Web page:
Elliot Cho Expanding Community Peace & Security

The World After March 19, 2014

A new era began on March 19, 2014, the day when Russia deployed its elite troops to Crimea and staged a referendum to justify its illegal occupation. The sovereignty of an independent state was shattered in broad daylight. The day will go down in history as a day of infamy when humanity helplessly sat and watched the golden rule of international relations being shattered into pieces. The day will also be remembered as the moment when nationalism triumphed over common sense. Once again, humanity returned to the days when we were driven by emotions and hate, rather than rationality and mutual respect for one another. It is essential that the humanity recall the lessons of the twentieth century and confront the challenges head-on.

In Nationalism, the author Anthony D. Smith defines nationalism as “an ideological movement for attaining and maintaining autonomy, unity, and identity for a population which some of its members deem to constitute an actual or potential nation.” Nationalism is often divided into two category—perennial and constructionist. Perennial nationalism is based on ethnicity, and it leads to the foundation of the idea that a particular ethnicity has the right to reside in a land. Constructionist nationalism is the concept of ‘invented nation’. In this sense, nationalism is a product of social engineering carried out by the elites to create common identity among groups and gain public support for their political projects such as founding a new state. Although nationalism can be a force in maintaining unity and harmony, history has shown that those who use nationalist rhetoric with vile intention can easily transform nationalism into chauvinism.

The recent case of Novorossiya shows the most extreme case of nationalism transforming into patriotism and being utilized for a political purpose. It has demonstrated that the elites with vile intention can borrow elements of both perennial and constructivist nationalism to engineer a political project. The nationalistic frenzy that fueled the separatist movement in Crimea and Eastern Ukraine was driven by Russian elites who uphold Eurasianism.

Eurasianism is a political ideology that claims Russia must preserve the tradition of Eurasian nations including Slavs, Turks and Mongolians. But it has transformed into an idea that justifies Russia’s imperialistic ambition by putting forward the notion that the people of the former Soviet Union share a common culture, and so they must belong to the same political entity. In truth, Eurasianism provided an ideological justification for purposefully creating a new state.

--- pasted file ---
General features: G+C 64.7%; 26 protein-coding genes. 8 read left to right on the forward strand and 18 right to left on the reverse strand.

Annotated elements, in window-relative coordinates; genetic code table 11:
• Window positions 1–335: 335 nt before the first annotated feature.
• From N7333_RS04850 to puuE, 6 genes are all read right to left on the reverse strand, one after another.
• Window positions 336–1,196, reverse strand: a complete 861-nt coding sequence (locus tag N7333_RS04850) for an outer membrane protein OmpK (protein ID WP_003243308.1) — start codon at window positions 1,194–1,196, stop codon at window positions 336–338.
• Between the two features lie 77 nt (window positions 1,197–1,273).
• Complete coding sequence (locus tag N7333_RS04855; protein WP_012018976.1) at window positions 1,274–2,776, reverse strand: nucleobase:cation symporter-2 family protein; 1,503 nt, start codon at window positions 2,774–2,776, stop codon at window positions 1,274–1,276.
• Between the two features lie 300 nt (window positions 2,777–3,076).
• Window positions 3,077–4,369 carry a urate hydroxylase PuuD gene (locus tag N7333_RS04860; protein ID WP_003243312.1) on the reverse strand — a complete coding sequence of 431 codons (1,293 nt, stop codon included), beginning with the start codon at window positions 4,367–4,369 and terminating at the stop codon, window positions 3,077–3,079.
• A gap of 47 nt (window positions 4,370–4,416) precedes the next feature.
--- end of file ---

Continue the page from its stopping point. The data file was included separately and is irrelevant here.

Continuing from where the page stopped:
Although Crimea and Eastern Ukraine have been the homeland of the Tatars and Ukrainians, Russia has justified its unlawful acts by emphasizing the false claim. They claim that the cities in the region were founded by ethnic Russians and the majority of the population in the occupied regions are ethnic Russians. The “Project Novorossiya” has left a dangerous precedence that a powerful state can stir up the sense of jingoism among the populace to justify its unlawful occupation of a territory in another country.

The case of Crimea and Novorossiya reflects the inconvenient truth that humanity is witnessing nationalism being applied to justify inflicting harm on other nations. Much of the woes in today’s world is the result of nationalism becoming a dominant dialogue in both domestic and foreign affairs. More often, nationalism becomes a roadblock in the path to finding peace among conflicting nations—both in East and West. The series of territorial dispute in South China Sea, the intense rivalry between Japan and China, and South Korea’s grievance towards Japan for the crimes of the past, poses significant challenges in maintaining fraternal relations among Asian nations. Rather than showing compassion for those who are desperate for help, the helpless ones are often ostracized in their new home.

People must recall the lessons of the twentieth century and find a dialogue that would allow the nations to overcome the sense of hostility. Recalling the lessons of the past and maintaining friendship among nations are essential in preventing the grave mistakes made by our ancestors in the last century. Too often our leaders have forgotten to pay equal respect to the wellbeing and the interest of other nations. The masses have been driven into frenzy by the nationalistic rhetoric, preaching hate to others. It must be acknowledge that the unsolved problems of the twentieth century remain relevant to the affairs of humanity today.

The challenges that humanity is facing today appear insurmountable because even nations that share common roots and identify themselves as “brothers” have engaged in bloody feuds.

Elliot Cho
Elliot Cho is a Junior Research Fellow at the Atlantic Council. He is currently an undergraduate student majoring in political studies at the University of Saskatchewan. His interest in history, politics, security and social issues in East Asia originates from his South Korean background. He has contributed a number of articles to U of S student newspaper, The Sheaf. His articles focus on informing his fellow students on the ongoing crisis in Ukraine and the complicacy of North Korea’s relations with its neighboring states. He has also contributed articles supporting Ukrainian causes to several newspapers published by Ukrainian-Canadian organizations including Ukrainian Canadian Student Union (SUSK). If you wish to contact Elliot, please send him an email at elc503@mail.usask.ca